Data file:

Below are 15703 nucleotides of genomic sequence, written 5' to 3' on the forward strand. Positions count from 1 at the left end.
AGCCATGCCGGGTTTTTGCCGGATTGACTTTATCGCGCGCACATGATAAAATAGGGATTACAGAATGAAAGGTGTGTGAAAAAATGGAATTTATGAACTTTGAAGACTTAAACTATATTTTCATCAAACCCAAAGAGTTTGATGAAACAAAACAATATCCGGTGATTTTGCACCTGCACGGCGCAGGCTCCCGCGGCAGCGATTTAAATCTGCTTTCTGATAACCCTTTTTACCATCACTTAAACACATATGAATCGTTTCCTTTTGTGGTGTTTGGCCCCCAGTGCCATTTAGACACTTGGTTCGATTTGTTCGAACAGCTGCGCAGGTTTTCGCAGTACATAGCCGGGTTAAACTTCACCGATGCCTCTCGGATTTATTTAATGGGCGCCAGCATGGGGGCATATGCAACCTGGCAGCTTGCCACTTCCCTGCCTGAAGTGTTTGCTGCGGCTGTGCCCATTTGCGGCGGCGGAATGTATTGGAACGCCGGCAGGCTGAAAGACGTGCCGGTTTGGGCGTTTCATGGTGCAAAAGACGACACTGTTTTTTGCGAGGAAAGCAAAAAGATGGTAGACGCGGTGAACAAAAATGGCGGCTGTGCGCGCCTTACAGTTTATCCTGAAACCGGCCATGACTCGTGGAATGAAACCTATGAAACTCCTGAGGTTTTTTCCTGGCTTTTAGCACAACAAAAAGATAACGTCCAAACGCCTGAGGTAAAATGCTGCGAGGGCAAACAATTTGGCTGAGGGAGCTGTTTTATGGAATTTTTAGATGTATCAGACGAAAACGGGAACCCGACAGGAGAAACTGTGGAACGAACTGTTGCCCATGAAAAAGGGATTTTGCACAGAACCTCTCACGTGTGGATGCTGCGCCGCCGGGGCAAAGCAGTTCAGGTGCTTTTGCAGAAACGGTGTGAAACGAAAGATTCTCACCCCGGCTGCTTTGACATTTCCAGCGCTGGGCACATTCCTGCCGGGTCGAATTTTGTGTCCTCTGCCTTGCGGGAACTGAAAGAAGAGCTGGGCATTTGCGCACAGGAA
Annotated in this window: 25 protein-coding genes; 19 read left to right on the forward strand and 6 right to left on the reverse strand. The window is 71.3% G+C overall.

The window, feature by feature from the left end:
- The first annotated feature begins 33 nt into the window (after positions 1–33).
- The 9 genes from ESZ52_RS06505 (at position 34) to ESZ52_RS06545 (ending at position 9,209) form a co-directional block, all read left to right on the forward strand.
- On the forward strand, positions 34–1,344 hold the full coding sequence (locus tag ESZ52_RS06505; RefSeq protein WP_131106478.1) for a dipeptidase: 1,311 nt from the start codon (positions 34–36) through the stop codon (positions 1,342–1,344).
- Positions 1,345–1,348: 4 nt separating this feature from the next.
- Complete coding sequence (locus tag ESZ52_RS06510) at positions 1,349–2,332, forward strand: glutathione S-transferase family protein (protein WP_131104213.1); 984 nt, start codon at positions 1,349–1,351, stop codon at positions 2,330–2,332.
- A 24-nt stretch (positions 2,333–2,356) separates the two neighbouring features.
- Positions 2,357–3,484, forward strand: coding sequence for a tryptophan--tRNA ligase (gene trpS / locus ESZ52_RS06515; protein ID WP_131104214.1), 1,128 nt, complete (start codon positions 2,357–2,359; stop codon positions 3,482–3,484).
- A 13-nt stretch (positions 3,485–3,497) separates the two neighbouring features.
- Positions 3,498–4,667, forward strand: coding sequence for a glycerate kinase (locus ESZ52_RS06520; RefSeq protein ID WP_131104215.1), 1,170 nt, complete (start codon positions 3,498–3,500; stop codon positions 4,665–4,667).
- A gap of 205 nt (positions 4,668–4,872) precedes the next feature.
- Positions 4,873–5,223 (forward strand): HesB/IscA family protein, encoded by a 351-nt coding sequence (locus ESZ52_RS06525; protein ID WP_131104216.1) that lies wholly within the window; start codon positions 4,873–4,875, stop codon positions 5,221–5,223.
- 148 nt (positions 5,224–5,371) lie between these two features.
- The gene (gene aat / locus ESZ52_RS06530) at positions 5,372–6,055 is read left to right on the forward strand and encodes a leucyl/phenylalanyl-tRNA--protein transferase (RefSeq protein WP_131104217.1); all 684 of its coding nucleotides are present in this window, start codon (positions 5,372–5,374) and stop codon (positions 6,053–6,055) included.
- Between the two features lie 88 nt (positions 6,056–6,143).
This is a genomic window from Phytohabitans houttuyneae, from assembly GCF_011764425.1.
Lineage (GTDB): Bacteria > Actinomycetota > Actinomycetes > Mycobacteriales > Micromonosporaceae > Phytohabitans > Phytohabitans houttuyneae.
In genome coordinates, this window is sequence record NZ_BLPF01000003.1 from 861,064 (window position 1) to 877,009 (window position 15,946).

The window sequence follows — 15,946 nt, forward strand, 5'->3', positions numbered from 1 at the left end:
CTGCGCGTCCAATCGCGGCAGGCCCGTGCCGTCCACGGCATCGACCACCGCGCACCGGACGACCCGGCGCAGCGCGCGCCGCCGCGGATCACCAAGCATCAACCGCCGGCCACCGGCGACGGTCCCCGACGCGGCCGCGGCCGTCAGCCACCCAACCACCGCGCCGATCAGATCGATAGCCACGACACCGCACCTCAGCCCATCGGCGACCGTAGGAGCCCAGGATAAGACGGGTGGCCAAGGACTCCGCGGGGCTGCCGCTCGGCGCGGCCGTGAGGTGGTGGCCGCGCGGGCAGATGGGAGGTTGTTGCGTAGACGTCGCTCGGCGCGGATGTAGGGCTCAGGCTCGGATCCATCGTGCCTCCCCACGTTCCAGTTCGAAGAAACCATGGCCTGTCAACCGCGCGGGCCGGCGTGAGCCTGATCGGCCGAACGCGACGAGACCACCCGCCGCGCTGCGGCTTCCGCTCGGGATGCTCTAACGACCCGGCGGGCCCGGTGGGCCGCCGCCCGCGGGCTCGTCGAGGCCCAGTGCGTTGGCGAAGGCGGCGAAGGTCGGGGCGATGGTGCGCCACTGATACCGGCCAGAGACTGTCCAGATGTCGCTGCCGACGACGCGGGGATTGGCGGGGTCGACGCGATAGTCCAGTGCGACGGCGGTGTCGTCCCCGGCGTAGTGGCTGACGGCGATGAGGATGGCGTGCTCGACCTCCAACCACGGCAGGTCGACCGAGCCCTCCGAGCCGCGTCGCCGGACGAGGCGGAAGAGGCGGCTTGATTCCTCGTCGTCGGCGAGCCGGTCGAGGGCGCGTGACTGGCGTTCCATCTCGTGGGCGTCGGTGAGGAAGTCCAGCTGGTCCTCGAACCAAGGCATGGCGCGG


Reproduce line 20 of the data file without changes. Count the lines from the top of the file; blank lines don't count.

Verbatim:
Lineage (GTDB): Bacteria > Actinomycetota > Actinomycetes > Mycobacteriales > Micromonosporaceae > Phytohabitans > Phytohabitans houttuyneae.